1. I don’t know why Trump bothers you on a personal level, but that probably you will have to figure out. Here in Canada there are people throw insults towards our Prime Minister. So mad about how he handles this or that. I try to not engage in that conversation. But that is because I lived personally in two other countries, and seen from inside how things are being handled. And I know that things could be much worse, and at least in Canada the government is willing to talk to you. Or give you the feeling that they care. And I try to focus on all the good things that are here. I do honestly think that your president is trying to do good for the Americans, bring more jobs to US , even if you disagree with me.

    Liked by 1 person

  2. It’s difficult. Viewed from across the pond, it’s impossible to view him as anything other than self-centred, narcissistic, and amoral. I personally feel a revulsion for him I feel for very few others. As much as I dislike our own prime minister, Trump is just in a different league. I do not believe he cares a jot for anyone other than himself. I think if you can manage to detach emotion from your feelings about him you are doing a brilliant job.

    Liked by 1 person

    • Thank you, Mick. It’s been refreshing the past few days posting normal, positive things on social media that have nothing to do with politics, as I used to do for many years until the last election. I gave up social media for the entire month of January (my version of dry January) and felt so much better mentally. Social media used to be a fun place to share personal news and photos about family and such. Now it is dark and hate filled from nearly every angle. I’m grateful to my son for this challenge and I hope it sticks.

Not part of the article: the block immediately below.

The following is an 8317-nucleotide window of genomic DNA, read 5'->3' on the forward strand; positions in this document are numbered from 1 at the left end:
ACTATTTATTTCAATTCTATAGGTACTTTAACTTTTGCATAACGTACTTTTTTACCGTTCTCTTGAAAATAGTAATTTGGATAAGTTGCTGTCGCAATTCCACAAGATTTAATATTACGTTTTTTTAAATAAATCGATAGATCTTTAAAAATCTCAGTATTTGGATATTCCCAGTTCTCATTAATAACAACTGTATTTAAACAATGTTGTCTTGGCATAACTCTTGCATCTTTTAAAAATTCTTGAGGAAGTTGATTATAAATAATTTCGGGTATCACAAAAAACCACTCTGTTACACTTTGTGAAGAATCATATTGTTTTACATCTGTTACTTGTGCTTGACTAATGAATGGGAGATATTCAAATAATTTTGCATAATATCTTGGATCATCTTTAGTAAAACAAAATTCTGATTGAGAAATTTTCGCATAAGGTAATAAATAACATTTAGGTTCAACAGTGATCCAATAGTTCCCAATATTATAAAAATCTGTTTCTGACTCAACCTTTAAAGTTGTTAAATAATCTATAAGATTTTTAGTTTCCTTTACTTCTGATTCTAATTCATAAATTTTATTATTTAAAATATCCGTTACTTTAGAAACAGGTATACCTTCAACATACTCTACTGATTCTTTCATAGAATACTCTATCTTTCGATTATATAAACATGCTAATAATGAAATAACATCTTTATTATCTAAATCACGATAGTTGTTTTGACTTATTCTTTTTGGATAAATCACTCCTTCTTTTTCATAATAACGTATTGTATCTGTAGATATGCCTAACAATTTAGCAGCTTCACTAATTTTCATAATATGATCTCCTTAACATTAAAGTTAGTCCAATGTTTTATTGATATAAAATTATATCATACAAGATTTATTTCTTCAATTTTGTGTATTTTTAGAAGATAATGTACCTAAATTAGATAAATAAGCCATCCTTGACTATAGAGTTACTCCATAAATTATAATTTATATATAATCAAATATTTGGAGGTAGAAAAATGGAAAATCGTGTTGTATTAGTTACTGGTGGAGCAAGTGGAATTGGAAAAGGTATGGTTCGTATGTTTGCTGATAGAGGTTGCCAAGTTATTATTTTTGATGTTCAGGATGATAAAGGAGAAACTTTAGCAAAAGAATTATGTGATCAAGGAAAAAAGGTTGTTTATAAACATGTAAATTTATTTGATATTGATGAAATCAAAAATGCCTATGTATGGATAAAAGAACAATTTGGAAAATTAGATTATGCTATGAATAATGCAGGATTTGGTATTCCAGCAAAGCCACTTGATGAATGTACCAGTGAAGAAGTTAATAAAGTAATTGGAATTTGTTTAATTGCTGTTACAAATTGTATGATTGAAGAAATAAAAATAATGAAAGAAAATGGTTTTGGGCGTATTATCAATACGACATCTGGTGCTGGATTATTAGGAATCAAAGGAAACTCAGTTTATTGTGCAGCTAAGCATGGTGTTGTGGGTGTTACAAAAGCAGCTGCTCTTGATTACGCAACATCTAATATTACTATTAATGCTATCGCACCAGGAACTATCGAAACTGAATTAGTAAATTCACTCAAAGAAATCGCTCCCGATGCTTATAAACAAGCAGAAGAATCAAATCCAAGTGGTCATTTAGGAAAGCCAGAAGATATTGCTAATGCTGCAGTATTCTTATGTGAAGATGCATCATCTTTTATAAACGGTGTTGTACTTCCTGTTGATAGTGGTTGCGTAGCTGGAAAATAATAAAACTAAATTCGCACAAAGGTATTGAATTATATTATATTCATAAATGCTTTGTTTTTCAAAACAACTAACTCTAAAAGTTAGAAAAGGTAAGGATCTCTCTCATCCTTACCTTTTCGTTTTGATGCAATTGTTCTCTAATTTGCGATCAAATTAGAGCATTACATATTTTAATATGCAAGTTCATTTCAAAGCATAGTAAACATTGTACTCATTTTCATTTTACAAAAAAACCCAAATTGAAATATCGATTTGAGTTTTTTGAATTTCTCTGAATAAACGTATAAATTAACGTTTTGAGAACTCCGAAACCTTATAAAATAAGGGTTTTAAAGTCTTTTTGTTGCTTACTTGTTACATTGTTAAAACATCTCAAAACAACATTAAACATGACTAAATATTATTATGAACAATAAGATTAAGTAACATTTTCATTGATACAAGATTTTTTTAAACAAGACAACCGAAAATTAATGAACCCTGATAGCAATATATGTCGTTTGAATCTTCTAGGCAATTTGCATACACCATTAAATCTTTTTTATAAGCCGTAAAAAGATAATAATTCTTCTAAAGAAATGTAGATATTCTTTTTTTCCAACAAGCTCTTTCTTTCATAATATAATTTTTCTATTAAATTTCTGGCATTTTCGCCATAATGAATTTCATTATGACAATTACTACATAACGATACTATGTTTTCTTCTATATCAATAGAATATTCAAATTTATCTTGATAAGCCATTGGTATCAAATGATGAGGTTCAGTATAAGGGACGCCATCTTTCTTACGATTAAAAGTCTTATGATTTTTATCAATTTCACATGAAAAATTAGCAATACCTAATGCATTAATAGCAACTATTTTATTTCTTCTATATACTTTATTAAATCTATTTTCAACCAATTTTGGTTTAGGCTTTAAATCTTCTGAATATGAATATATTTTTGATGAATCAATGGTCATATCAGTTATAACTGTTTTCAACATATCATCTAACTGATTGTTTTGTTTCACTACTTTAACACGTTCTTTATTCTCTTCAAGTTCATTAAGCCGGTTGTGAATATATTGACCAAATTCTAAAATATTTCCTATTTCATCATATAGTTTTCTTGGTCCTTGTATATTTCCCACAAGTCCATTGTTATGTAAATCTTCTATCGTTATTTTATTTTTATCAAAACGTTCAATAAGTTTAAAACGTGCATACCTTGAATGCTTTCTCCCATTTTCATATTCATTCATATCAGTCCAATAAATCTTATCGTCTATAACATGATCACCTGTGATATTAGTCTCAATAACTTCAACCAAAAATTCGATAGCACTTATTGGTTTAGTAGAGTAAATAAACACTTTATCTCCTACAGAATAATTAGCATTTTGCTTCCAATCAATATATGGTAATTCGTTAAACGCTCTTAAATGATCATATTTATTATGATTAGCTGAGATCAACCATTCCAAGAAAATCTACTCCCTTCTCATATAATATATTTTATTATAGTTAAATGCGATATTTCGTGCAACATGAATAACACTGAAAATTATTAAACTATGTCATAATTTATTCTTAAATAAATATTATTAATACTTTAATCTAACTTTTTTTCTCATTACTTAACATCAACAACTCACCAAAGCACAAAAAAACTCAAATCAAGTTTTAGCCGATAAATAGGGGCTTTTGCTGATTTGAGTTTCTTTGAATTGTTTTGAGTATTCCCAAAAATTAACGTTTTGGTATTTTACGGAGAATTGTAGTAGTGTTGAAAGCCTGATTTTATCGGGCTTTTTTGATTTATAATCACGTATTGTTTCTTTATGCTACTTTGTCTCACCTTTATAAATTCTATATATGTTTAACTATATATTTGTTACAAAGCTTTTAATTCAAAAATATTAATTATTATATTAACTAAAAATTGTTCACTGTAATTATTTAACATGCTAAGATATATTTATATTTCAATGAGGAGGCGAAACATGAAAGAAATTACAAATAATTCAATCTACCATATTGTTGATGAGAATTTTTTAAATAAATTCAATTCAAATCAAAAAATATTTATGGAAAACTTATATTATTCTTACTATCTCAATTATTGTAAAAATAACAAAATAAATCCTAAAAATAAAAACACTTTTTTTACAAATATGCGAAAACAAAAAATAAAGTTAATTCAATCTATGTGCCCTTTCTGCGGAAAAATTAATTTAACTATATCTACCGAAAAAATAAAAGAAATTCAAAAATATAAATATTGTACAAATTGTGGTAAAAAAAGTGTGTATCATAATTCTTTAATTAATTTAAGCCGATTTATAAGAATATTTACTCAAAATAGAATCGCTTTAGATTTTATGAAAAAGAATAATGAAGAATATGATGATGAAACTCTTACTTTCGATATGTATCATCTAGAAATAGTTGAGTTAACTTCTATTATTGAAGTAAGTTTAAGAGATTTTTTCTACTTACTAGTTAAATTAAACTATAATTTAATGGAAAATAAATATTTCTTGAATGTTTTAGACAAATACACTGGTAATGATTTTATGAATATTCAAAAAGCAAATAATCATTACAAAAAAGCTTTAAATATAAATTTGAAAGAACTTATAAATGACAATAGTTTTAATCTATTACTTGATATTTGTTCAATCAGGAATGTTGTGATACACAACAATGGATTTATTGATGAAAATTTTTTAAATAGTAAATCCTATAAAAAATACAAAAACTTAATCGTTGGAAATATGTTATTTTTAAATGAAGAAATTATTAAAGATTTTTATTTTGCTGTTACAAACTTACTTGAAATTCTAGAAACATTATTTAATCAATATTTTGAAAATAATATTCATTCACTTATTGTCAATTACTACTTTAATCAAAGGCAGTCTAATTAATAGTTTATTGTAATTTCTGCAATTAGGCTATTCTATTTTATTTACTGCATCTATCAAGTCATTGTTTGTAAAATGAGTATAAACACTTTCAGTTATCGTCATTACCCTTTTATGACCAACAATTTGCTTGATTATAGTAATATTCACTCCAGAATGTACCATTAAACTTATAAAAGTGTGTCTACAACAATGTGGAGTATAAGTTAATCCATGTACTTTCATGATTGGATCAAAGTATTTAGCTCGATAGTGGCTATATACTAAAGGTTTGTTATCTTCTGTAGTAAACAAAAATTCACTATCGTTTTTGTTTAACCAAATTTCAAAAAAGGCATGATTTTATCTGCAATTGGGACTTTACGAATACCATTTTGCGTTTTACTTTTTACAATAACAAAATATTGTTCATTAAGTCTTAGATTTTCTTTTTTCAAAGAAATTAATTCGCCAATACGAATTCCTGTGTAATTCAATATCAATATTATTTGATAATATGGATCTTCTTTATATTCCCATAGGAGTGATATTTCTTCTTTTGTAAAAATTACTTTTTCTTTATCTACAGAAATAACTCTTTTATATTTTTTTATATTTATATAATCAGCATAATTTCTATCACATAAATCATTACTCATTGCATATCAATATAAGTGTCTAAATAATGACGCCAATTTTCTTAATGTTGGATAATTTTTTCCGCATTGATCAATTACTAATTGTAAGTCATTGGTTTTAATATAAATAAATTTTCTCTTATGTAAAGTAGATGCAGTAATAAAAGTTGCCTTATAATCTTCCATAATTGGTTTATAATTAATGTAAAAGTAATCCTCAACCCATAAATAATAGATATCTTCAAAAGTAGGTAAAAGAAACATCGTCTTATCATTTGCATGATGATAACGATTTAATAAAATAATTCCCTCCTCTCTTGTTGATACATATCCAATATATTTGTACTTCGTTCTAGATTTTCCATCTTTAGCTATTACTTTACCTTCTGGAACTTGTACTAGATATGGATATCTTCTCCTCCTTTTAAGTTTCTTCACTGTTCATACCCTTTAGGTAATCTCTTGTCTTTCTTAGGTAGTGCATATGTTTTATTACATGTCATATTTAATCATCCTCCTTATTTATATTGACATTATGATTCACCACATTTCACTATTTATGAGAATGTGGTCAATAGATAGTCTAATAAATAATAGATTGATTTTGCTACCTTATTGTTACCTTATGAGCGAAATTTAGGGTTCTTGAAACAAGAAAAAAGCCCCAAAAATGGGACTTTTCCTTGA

Liked by 1 person

      • I tend to keep off politics on my blog, Kim – that’s not what I started it up for. As a rule, the only posts I put up that are at all political are environmental, and that comes under many headings anyway. I stray occasionally, when something really gets me hot under the collar, but not often. And I don’t follow many others who do, either.

        Liked by 1 person

      • I hear you. I think I only posted about politics once before, the day after the election. I was hoping the focus on this post would be more emotional well-being in light of so much darkness and negativity. Also acknowledging my own role in spreading the negativity and making effort to untangle myself from it all. I hope that came through!

        Liked by 1 person

  3. I try not to get into politics on here but it’s hard to turn away from some of things he says and does. I always try to support our presidents regardless of which party they come from. But this has been hard. For all the good there is as much bad. Hard to balance that.

    Liked by 1 person